A couple of months ago, we posted an infographic introducing you to the psychological effects of colour. Colour can greatly impact not only the look and feel of your mobile app, but also how the users may behave.
Represents: Ambition, vitality, passion, strength, anger (therefore, use in moderation)
Application: Referees favoured athletes who wore red (they were asked to judge identical tapes of athletes differing in only colour of attire).
Mobile: Use in moderation to highlight important items that must be seen.
Represents: Emotionally soothing and calming, femininity, softness, health, innocence; alleviates feelings of irritation, loneliness
Application: A university football coach painted the visitor’s lockers pink to reduce aggression (O’Reily, 2012)
Mobile: Use for apps that need to be gentle or relaxing (e.g. mHealth apps that might hold stressful information)
Represents: Joy, fun, value, discounts; stimulates mind to find interests, increases craving for food
Application: ING Direct uses orange to remind you of reduced fees, McDonald’s uses a red-orange to boost appetite
Mobile: Great for food-related apps (recipes, shopping lists, etc.), mCommerce apps
Represents: Wisdom, joy, happiness, creativity, intelligence; encourages optimism and self-confidence; fatiguing to the eye
Mobile: Use on apps that require creative thought (e.g. drawing apps, note-taking apps), but use conservatively because it may cause eye-strain
Represents: Relaxation, balance, self-respect, well-being, learning, growth
Application: Blackfriars Bridge in England, once painted green, saw a significant reduction in suicides.
Mobile: Safe colour to use for if you can’t decide on a theme. Also good to use on apps that promote learning (e.g. trivia apps).
Represents: Calm and relaxation, night, protection, creativity, clarity, trust, memory, depression (for dark blue; use in moderation); suppresses appetite
Application: Operating rooms choose a pale blue for their sheets and gowns to promote calm and relaxation.
Mobile: Use for apps that need to promote feelings of calm and relaxation, perhaps in conjunction with pink (e.g. mHealth apps, weight loss apps); use also for apps requiring user trust (e.g. mCommerce apps)
Represents: Honesty, dependability, stability, comfort; alleviates insecurities
Application: The UPS logo sports brown to remind customers of their dependability.
Mobile: mCommerce apps, and apps selling a service
Represents: Comfort, protection, silence, mystery, authority, luxury, power
Application: Think Apple products.
Mobile: Use on apps with a more serious tone, and to indicate luxury.
Represents: Peace, comfort, purity, truthfulness, lightness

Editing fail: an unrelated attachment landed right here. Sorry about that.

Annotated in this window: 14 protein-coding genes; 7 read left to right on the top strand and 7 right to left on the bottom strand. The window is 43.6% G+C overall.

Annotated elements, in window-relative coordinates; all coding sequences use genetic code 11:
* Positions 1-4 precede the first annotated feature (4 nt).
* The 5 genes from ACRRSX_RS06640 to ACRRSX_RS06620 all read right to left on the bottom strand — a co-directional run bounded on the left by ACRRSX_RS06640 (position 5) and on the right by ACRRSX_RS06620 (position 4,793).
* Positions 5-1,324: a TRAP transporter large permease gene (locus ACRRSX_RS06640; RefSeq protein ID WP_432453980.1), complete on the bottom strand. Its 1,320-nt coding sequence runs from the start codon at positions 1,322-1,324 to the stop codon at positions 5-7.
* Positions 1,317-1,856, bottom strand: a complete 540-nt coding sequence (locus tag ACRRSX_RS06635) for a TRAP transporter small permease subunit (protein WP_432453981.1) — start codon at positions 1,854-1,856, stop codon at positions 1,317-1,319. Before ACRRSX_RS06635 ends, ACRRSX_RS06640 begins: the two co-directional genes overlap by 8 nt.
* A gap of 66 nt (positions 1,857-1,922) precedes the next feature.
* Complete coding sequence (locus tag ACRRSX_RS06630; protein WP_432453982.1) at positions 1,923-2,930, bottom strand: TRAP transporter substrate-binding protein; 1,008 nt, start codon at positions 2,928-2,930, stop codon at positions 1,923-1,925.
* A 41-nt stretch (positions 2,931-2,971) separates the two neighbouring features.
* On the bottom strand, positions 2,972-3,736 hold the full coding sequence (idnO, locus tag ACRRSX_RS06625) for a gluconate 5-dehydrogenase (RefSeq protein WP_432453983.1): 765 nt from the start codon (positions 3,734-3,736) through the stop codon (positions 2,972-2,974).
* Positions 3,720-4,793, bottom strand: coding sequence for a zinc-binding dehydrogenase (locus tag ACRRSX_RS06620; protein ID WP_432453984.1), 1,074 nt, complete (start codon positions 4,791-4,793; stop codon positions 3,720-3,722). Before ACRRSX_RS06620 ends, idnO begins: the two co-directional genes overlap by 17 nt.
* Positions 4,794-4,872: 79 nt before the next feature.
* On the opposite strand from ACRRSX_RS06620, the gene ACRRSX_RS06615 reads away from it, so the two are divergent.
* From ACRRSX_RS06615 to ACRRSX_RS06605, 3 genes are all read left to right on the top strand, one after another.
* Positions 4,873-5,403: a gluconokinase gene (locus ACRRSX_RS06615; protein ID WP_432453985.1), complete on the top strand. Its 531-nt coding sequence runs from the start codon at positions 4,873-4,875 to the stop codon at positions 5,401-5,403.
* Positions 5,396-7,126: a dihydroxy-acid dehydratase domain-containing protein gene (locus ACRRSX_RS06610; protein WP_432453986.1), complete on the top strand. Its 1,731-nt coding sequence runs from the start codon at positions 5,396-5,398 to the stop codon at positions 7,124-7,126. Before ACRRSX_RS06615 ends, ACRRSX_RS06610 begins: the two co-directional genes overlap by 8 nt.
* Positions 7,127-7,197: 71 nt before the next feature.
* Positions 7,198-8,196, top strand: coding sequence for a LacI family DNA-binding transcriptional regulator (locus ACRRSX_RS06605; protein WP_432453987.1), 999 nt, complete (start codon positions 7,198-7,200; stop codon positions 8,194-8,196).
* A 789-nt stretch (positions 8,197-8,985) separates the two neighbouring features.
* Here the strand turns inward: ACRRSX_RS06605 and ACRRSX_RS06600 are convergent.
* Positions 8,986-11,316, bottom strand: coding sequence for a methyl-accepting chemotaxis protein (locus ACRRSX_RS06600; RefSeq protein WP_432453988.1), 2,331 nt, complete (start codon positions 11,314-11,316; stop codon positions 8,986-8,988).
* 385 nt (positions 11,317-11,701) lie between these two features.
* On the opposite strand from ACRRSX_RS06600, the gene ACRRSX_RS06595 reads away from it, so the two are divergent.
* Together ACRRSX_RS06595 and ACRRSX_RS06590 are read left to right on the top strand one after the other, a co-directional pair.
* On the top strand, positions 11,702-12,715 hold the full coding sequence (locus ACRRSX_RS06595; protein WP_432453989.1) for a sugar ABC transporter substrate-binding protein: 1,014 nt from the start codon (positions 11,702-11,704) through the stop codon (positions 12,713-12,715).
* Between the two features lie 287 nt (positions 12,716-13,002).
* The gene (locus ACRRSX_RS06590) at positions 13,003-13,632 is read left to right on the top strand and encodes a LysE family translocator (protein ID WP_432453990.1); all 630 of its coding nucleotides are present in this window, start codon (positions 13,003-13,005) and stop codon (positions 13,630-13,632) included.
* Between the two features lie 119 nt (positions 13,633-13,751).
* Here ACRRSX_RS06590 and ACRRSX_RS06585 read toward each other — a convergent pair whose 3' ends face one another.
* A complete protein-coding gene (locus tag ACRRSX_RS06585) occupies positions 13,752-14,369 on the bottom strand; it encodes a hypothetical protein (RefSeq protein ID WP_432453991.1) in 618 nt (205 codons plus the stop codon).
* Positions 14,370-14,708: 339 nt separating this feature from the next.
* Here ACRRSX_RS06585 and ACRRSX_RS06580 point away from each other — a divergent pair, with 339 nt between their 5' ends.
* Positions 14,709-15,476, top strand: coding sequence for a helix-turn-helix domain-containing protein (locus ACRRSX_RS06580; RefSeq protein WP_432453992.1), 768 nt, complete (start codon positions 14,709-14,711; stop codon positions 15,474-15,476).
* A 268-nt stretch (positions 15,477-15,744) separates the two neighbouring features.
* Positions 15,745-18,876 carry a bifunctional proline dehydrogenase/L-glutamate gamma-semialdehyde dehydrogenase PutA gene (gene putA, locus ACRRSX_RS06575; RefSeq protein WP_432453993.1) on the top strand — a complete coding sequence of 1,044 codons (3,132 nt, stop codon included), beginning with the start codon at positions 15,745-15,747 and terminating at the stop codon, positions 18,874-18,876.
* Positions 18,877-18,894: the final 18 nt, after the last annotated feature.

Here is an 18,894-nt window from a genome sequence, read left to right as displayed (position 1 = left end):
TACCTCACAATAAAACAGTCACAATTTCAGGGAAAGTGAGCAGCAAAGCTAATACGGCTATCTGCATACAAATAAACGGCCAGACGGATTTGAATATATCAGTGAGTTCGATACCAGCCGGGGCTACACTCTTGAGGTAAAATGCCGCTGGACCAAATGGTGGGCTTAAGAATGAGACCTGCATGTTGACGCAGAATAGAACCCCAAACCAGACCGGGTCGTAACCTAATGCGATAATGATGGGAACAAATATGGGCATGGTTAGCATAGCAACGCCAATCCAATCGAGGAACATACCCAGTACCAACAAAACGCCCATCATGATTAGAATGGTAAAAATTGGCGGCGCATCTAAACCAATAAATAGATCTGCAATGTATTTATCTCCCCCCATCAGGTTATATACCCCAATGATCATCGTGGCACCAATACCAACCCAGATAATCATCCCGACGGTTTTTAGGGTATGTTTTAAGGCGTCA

Application: Airplanes are painted white because “It soothes the concern we all secretly harbour that a machine that size can’t possibly become airborne.” (O’Reily, 2012)
Mobile: Use white on complicated mobile apps to make it appear less cluttered.
Psychology-101. (2012, February 22). Color psychology – How colors affect our moods and emotions? Retrieved from http://www.psychology-101.com/2012/03/color-psychology-how-colors-affect-our.html
O’Reily, T. (2012, May 5). Colour schemes: How colours make us buy. http://www.cbc.ca/undertheinfluence/season-1/2012/05/05/colour-schemes-how-colours-make-us-buy-1/
“With every improvement to our design, the design itself should become more invisible.”
– Jared M. Spool, CEO and Founding Principal, User Interface Engineering
- Minimize visual noise
Removing items unecessary to the main purpose will reduce perceived clutter, boosting usability. Less distractions mean the interface will be less confusing and easier to navigate.
- Hide complex elements you can’t get rid of
Complex elements vital to the mobile app can be hidden to minimize visual noise and to maximize screen real estate. A great example would be Facebook’s mobile app wherein the menu slides in from the left upon clicking a small button on the top-left corner of the screen.
Source: Inside Facebook
- Use patterns to flatten out the learning curve
Reusing patterns users learnt from past experiences (e.g. the concept of ‘windows’ in using Microsoft’s operating systems”) will flatten out the curve because most of the learning had already been done. Further, using patterns within a mobile app has the same effect — users only need to figure things out once.
- Use visual hierarchy to help your user maintain their bearings